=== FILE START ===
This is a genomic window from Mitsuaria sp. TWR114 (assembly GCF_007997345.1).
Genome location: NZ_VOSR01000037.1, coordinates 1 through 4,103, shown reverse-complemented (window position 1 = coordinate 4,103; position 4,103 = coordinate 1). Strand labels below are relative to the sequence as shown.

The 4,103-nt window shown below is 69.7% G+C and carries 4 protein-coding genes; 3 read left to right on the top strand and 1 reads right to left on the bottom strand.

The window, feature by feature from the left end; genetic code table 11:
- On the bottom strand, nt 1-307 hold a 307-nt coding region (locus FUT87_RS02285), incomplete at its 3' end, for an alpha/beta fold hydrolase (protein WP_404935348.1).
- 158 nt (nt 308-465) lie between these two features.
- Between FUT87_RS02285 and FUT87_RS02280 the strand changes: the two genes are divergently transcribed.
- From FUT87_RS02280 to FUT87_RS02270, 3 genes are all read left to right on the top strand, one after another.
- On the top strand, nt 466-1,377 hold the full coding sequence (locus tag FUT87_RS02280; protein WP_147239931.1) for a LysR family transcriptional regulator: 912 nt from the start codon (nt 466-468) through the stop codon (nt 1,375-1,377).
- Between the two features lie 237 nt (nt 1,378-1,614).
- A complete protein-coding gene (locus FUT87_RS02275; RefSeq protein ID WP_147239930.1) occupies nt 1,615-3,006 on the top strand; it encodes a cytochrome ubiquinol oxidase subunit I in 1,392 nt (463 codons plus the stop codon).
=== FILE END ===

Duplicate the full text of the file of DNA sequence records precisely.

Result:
This is a genomic window from Mitsuaria sp. TWR114 (assembly GCF_007997345.1).
Genome location: NZ_VOSR01000037.1, coordinates 1 through 4,103, shown reverse-complemented (window position 1 = coordinate 4,103; position 4,103 = coordinate 1). Strand labels below are relative to the sequence as shown.

The 4,103-nt window shown below is 69.7% G+C and carries 4 protein-coding genes; 3 read left to right on the top strand and 1 reads right to left on the bottom strand.

The window, feature by feature from the left end; genetic code table 11:
- On the bottom strand, nt 1-307 hold a 307-nt coding region (locus FUT87_RS02285), incomplete at its 3' end, for an alpha/beta fold hydrolase (protein WP_404935348.1).
- 158 nt (nt 308-465) lie between these two features.
- Between FUT87_RS02285 and FUT87_RS02280 the strand changes: the two genes are divergently transcribed.
- From FUT87_RS02280 to FUT87_RS02270, 3 genes are all read left to right on the top strand, one after another.
- On the top strand, nt 466-1,377 hold the full coding sequence (locus tag FUT87_RS02280; protein WP_147239931.1) for a LysR family transcriptional regulator: 912 nt from the start codon (nt 466-468) through the stop codon (nt 1,375-1,377).
- Between the two features lie 237 nt (nt 1,378-1,614).
- A complete protein-coding gene (locus FUT87_RS02275; RefSeq protein ID WP_147239930.1) occupies nt 1,615-3,006 on the top strand; it encodes a cytochrome ubiquinol oxidase subunit I in 1,392 nt (463 codons plus the stop codon).